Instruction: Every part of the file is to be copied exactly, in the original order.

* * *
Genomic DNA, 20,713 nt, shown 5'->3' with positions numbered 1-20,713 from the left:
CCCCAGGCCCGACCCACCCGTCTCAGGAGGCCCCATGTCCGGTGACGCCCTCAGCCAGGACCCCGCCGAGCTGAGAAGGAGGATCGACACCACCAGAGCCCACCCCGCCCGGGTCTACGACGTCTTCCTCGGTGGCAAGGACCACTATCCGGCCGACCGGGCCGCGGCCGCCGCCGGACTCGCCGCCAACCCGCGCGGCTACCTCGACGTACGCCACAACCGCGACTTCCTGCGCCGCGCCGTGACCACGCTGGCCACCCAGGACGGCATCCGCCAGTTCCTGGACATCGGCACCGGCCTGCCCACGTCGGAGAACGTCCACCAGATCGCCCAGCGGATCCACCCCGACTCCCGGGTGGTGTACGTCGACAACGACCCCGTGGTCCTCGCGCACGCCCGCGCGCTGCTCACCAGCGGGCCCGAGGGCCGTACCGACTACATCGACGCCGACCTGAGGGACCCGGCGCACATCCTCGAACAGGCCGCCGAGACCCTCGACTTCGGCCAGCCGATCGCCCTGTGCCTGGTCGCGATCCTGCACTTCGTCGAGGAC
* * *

Genomic DNA, 20,713 nt, shown 5'->3' with positions numbered 1-20,713 from the left:
CCCCAGGCCCGACCCACCCGTCTCAGGAGGCCCCATGTCCGGTGACGCCCTCAGCCAGGACCCCGCCGAGCTGAGAAGGAGGATCGACACCACCAGAGCCCACCCCGCCCGGGTCTACGACGTCTTCCTCGGTGGCAAGGACCACTATCCGGCCGACCGGGCCGCGGCCGCCGCCGGACTCGCCGCCAACCCGCGCGGCTACCTCGACGTACGCCACAACCGCGACTTCCTGCGCCGCGCCGTGACCACGCTGGCCACCCAGGACGGCATCCGCCAGTTCCTGGACATCGGCACCGGCCTGCCCACGTCGGAGAACGTCCACCAGATCGCCCAGCGGATCCACCCCGACTCCCGGGTGGTGTACGTCGACAACGACCCCGTGGTCCTCGCGCACGCCCGCGCGCTGCTCACCAGCGGGCCCGAGGGCCGTACCGACTACATCGACGCCGACCTGAGGGACCCGGCGCACATCCTCGAACAGGCCGCCGAGACCCTCGACTTCGGCCAGCCGATCGCCCTGTGCCTGGTCGCGATCCTGCACTTCGTCGAGGAC